Vol VIII, Issue 3 Date of Publication: July 02, 2023
DOI: https://doi.org/10.20529/IJME.2023.013

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Reform of medical practice regulation in India is ‘half-done’

Published online first on February 9, 2023. DOI:10.20529/IJME.2023.013

Keywords: medical education, regulation, governance, reform, health policy

I read the editorial “Ethics regulation by National Medical Commission: No reason for hope” by Amar Jesani with keen interest [1]. The article raises many pertinent issues which need urgent policy attention. Institutions and governance for regulating medical education and practice in India carry a significant colonial legacy of British rule [2]. No major reform was carried out to change the status till 2019. The recent reform in apex medical regulatory institutions, replacing the erstwhile Medical Council of India (MCI) with National Medical Commission (NMC), was a result of long-term demand. Several previous attempts to reform MCI had failed, despite recommendations by various committees, including the high level parliamentary standing committee [3].

Expectations and challenges

This long-awaited reform gave rise to a higher expectation, but the delay in creation and commencement of the functioning of NMC caused confusion. This also allowed an extended term to the Board of Governors (BoG) of the MCI, which was running affairs in the interim. The BoG was a highly centralised body which took many far-reaching policy decisions without the required deliberation [3]. By the time NMC was constituted and started functioning in September 2020, the challenge of the ongoing Covid-19 pandemic and disruption in medical education pushed NMC to start functioning in a similar manner to the erstwhile MCI. As pointed out by Jesani, even the appointments of presidents and members of different autonomous boards took an exceptionally long time. Jesani also highlighted the contradiction in the claim of the NMC being diverse, as the “Ethics and Medical Registration Board” is composed of only medical doctors [1]. A look at the composition of other boards also indicates similar gaps. For example, in the “Undergraduate Board”, out of four members, only one is from a broad speciality department with direct engagement in undergraduate teaching. The other three members are from super-speciality departments or super-speciality centres [4].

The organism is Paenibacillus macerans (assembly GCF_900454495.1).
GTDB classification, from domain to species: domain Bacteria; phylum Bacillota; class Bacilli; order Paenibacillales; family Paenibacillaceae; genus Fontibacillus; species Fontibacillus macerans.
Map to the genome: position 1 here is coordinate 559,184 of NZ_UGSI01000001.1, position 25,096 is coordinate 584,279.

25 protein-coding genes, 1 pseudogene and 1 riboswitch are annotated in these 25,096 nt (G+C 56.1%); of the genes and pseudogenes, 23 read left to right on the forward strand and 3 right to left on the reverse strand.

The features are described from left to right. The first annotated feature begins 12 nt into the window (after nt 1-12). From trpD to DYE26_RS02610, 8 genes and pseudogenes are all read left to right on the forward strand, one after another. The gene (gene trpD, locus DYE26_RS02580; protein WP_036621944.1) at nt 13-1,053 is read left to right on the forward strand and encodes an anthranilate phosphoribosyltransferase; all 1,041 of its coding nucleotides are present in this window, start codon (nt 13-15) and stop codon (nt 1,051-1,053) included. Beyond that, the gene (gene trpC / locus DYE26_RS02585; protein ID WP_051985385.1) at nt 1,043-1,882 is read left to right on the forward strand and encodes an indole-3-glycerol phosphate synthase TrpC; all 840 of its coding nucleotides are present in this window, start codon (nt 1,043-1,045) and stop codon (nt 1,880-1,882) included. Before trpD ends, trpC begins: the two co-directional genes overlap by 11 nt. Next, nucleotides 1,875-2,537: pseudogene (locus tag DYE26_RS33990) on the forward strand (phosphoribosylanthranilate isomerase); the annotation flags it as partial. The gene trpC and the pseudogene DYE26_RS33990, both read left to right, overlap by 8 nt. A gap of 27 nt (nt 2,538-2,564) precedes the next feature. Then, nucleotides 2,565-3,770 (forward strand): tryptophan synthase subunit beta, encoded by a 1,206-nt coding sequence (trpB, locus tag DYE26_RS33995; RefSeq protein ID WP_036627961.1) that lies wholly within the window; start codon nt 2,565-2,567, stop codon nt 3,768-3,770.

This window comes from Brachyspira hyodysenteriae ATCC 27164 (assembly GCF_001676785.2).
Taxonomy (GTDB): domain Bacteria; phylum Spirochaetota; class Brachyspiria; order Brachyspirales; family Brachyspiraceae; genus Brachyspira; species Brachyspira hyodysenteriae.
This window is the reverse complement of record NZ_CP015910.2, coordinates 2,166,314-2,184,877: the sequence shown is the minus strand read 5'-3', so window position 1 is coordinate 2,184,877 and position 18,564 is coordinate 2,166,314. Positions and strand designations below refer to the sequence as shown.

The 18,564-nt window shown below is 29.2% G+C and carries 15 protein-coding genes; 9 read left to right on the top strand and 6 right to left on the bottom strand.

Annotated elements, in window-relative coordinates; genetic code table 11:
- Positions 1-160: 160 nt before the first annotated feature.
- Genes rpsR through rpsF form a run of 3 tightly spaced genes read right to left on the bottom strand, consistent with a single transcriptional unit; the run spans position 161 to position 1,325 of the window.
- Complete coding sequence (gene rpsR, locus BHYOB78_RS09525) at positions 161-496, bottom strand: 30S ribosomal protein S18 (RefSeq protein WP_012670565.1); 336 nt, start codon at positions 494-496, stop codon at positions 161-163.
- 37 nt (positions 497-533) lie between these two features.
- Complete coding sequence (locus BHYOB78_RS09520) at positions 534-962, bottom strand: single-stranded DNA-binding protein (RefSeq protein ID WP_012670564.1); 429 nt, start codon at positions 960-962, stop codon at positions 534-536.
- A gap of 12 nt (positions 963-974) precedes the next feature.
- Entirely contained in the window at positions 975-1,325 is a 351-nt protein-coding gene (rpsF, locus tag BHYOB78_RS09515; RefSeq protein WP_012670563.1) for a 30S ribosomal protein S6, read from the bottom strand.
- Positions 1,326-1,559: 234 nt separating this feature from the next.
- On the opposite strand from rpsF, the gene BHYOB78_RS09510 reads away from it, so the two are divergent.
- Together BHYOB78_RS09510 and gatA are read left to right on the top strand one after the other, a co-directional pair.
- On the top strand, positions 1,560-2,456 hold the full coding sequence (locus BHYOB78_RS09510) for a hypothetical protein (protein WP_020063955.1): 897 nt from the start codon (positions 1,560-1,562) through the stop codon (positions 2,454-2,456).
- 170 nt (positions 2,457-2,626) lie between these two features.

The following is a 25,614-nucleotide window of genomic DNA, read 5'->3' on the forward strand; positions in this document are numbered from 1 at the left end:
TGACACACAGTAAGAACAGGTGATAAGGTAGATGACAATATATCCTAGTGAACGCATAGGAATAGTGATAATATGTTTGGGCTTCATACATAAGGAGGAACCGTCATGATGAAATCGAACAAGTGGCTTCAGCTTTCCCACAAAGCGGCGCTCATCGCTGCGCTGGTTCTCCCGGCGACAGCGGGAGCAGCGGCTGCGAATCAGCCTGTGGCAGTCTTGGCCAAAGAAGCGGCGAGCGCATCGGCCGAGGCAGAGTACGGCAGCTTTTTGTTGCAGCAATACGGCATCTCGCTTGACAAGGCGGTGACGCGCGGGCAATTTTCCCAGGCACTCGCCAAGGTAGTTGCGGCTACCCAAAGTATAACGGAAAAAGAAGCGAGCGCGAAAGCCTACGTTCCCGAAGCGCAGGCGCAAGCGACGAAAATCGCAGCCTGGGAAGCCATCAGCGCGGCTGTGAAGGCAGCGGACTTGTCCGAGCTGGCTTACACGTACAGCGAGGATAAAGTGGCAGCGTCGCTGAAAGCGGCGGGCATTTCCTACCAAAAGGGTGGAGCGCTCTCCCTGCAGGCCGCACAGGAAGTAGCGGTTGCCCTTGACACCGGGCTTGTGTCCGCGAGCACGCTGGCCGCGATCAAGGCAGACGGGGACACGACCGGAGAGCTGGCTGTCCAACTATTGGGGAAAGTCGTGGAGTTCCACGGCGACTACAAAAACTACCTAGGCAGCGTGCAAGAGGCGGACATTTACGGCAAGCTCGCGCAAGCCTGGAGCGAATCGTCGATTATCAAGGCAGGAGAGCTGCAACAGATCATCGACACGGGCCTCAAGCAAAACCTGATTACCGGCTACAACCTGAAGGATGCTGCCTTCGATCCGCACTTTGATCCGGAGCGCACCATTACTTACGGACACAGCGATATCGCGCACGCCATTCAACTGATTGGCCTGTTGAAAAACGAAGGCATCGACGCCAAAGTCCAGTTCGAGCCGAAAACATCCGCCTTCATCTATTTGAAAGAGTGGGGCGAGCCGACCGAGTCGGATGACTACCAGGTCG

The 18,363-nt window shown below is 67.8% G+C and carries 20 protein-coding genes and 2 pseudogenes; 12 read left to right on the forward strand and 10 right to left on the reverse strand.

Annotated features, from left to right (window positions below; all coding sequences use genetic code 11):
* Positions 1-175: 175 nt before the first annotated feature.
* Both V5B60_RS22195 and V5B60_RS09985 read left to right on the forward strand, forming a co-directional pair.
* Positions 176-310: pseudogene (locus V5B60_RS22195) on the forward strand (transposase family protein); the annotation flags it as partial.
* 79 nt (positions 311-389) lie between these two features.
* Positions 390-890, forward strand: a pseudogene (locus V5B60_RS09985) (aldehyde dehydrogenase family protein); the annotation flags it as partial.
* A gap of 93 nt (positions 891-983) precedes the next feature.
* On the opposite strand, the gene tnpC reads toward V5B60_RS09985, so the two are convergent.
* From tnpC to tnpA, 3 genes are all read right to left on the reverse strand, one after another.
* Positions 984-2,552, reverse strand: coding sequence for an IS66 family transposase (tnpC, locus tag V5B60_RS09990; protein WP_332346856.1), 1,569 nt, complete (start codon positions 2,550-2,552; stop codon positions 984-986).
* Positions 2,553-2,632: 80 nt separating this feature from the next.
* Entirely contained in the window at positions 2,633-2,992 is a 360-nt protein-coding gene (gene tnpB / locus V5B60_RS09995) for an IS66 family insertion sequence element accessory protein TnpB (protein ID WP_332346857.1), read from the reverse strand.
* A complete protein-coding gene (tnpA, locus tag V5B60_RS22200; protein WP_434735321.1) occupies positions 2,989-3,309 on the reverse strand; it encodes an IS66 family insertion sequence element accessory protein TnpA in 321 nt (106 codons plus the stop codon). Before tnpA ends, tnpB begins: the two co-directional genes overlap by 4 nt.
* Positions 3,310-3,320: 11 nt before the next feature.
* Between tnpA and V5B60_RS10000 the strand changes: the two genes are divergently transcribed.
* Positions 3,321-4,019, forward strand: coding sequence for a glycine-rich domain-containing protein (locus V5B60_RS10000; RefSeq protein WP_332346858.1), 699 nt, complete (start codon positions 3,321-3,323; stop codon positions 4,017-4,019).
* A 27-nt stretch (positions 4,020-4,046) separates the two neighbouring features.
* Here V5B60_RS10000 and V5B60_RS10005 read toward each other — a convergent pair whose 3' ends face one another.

Regarding ethics in medical regulation by the NMC, Jesani raised important questions on intent and implementation challenges. The implementation of ethics regulation and professional conduct remain with the respective State Medical Councils (SMC). NMC is just an appellate body for ethical issues. Therefore, it is important to investigate the status and functioning of SMCs.

Composition of State Medical Councils and implications

A state-level legislative Act governs the formation of an SMC in any state. The provisions of these Acts and the criteria for appointing the president and members are quite heterogeneous across states. Most state-level SMC Acts were enacted long ago, and many of them can be traced back to colonial era legislations. These SMCs continue to be controlled by doctors or serving bureaucrats of the health department in most states. There is hardly any representation for a non-medical person or civil society in SMCs. To understand this more systematically, I conducted a rapid online search of the official SMC website, and websites with information on SMC members in July 2022. Information on the composition of SMC in 21 large states and one Union Territory (UT) was extracted (see note for the list of states and UT)*. Data were compiled and analysed to ascertain the professional background and affiliations of the presidents of these 22 SMCs.